I haven’t always known about going to college in Europe. Before my oldest started high school, I was worried about the cost of college. Though we regularly put money away for college, our savings would not even scratch the surface of private or out of state tuition. I also had concerns about the rat race the college admissions process had become and was worried that my son would not be a good player of that game!
In 2015, I stumbled on the existence of English-taught, full degree programs held at European universities and decided to explore this possibility. Prior to this, I assumed that going to college in Europe required fluency in a foreign language. I certainly had no idea that, in non-Anglophone countries in Europe, there are over 350 schools offering more than 1,700 full degree programs conducted entirely in English—no foreign language skills needed. Everything from the courses to the readings to the assignments are in English.
The savings alone made me realize that many other families would also be interested in learning more. I spent a year researching, visiting schools in Europe, meeting with administrators and talking to American students who were already studying in Europe to start Beyond the States. Since then, we have helped families learn about and navigate the European options and my own son will attend college in the Netherlands this coming fall.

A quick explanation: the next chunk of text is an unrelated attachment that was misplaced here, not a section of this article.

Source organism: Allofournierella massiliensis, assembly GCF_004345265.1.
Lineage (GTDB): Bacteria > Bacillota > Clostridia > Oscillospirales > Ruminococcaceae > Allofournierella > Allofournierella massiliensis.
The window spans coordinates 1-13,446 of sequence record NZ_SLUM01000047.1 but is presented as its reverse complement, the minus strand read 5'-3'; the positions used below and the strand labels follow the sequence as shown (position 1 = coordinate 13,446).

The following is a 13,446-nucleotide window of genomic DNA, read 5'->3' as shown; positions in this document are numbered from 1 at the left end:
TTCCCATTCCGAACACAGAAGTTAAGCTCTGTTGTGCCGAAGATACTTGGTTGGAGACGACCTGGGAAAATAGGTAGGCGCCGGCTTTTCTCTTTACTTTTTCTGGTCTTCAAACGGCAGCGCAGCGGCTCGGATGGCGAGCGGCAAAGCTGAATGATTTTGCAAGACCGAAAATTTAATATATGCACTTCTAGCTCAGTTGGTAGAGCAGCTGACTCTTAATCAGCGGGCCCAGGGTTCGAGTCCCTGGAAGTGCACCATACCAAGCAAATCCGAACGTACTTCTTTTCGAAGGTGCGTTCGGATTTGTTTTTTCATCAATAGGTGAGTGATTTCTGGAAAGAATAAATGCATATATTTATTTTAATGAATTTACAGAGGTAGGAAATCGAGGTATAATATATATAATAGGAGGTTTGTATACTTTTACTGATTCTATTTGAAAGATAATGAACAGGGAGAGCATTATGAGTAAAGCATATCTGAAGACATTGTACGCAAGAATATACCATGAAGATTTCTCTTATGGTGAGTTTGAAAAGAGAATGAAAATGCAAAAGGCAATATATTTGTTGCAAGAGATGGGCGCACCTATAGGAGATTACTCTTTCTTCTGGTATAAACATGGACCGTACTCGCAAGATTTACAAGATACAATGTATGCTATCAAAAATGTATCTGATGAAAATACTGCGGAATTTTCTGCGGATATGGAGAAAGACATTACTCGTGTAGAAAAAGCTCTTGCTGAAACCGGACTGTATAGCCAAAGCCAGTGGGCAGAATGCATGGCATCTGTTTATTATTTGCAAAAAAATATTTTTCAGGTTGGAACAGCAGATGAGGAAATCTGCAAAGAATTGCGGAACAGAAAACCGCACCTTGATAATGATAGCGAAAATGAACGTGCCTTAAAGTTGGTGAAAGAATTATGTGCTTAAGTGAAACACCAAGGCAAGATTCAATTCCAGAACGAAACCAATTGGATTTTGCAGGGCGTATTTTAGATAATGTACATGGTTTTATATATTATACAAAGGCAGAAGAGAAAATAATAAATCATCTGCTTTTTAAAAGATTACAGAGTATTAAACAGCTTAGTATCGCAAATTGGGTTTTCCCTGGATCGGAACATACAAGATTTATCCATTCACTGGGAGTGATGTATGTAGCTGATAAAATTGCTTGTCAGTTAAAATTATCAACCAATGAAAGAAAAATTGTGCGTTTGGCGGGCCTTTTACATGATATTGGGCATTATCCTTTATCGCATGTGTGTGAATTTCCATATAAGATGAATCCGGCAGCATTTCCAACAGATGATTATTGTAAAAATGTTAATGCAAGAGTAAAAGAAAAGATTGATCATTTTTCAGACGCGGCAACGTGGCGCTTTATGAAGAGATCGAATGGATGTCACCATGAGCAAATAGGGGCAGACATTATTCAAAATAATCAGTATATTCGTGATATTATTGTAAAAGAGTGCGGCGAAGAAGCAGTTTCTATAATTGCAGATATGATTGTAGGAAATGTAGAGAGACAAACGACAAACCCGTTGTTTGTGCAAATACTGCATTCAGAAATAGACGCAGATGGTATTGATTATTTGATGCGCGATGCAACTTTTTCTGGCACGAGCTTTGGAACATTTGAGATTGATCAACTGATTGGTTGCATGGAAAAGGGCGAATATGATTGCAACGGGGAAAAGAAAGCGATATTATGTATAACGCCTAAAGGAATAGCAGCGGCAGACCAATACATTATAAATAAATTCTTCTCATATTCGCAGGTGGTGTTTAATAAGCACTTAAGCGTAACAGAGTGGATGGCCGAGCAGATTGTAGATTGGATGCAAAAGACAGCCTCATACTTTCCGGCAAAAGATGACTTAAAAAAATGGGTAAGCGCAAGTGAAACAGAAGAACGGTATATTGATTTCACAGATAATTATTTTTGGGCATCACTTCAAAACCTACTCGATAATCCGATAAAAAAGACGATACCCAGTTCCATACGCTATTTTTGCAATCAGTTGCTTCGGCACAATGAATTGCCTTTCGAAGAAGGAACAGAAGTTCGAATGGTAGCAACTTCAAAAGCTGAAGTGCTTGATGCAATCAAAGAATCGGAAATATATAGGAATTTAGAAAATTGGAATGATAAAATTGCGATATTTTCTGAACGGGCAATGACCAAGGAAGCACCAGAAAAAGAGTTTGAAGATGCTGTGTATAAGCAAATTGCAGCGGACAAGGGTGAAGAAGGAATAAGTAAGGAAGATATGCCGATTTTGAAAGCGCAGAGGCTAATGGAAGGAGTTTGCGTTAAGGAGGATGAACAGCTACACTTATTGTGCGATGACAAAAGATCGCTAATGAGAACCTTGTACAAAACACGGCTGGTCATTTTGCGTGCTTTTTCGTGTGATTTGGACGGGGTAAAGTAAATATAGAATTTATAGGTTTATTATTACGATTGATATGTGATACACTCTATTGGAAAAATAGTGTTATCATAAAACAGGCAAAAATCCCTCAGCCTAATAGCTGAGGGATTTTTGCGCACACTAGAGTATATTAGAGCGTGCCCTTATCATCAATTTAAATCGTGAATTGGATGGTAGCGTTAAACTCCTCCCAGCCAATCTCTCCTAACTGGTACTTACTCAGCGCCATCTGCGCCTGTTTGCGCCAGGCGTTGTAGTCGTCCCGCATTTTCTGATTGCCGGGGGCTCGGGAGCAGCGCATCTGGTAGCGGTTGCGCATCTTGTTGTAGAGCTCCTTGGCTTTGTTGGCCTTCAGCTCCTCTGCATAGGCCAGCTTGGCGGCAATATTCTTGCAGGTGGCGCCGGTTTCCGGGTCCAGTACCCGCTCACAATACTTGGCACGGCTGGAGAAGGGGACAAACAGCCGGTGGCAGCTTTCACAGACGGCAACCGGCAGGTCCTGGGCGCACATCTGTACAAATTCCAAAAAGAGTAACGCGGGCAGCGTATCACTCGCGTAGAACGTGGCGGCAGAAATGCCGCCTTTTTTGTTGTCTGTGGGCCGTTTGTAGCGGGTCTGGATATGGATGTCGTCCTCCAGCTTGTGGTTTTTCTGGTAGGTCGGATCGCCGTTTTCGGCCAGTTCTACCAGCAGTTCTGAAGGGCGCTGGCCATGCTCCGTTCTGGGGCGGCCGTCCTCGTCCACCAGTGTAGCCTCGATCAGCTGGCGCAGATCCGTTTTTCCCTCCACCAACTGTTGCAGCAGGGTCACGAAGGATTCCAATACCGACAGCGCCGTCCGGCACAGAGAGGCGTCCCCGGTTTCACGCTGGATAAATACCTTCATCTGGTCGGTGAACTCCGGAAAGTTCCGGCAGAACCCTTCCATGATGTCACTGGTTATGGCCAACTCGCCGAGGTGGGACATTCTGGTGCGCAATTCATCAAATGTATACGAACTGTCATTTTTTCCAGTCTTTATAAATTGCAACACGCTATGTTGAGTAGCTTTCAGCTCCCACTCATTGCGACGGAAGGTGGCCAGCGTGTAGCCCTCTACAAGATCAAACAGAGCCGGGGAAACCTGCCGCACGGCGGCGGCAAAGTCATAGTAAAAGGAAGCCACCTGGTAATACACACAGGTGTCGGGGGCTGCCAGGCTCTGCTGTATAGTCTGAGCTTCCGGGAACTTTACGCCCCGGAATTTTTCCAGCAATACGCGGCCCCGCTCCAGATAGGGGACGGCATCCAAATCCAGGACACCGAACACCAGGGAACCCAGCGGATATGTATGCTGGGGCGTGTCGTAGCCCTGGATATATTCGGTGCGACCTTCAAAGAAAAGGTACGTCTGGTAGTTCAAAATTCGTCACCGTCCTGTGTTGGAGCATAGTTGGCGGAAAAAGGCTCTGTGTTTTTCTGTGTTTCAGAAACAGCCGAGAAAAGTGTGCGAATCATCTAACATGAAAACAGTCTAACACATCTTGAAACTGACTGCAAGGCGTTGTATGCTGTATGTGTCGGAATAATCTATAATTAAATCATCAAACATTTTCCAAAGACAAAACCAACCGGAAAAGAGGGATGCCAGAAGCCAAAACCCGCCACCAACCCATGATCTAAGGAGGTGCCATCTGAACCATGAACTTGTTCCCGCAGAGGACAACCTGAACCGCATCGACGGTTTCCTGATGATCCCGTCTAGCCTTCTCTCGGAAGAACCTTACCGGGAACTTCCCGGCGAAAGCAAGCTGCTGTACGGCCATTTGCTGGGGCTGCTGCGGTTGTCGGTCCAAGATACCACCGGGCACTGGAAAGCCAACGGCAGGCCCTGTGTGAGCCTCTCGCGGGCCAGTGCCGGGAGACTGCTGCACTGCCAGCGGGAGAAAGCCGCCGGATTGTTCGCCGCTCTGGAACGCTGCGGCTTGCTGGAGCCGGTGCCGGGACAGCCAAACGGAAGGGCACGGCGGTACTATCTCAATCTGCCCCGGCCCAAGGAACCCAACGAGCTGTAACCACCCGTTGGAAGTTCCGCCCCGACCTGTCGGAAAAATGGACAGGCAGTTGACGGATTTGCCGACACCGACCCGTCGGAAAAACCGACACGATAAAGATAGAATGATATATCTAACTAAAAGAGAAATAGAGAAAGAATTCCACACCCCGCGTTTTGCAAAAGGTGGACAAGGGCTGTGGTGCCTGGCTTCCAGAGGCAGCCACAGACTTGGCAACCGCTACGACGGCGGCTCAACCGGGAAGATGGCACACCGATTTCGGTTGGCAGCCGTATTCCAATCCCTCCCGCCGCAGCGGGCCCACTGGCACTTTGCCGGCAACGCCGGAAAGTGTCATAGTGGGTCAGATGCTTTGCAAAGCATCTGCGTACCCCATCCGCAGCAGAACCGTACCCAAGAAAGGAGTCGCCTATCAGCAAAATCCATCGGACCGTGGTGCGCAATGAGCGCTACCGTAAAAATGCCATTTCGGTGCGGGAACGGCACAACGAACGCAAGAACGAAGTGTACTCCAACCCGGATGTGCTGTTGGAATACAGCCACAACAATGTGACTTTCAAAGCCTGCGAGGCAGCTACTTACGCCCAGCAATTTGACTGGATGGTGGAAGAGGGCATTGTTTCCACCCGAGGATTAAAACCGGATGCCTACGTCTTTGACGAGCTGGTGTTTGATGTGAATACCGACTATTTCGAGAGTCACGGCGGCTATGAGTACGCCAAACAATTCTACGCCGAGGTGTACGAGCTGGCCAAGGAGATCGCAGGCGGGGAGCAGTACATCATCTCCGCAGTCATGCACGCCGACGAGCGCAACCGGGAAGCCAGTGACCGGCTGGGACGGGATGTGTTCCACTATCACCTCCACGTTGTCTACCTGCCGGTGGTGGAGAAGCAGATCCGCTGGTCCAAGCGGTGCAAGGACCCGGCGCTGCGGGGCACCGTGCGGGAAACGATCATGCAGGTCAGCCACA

Are you interested in learning why so many families are excited about these options?
I was vaguely aware that colleges were getting more and more expensive, though I didn’t know how incredibly quickly the cost was increasing until I decided to check out the trends at universities near my home. I compared current tuition with what the rates were when I went to college. In 1992, tuition at Duke University was $14,700 per year. Now, just twenty-five years later, it is $49,676. And in just five years (which will affect parents of kids currently in eighth grade and younger), it’s expected to be a staggering $75,602 per year!
Even state schools have seen a drastic rate increase. In-state tuition and fees at UNC-Chapel Hill were slightly more than $1,000 in 1992 and are now almost $9,000 per year. From 1980-2010 there was an 1,120% increase in tuition—an increase higher than in any other good or service, including healthcare. Further, only 19% of students at American public universities graduate within four years, and even state flagship universities only have a four-year graduation rate of 36%. Each extra year it takes to graduate contributes to massive amounts of student loan debt.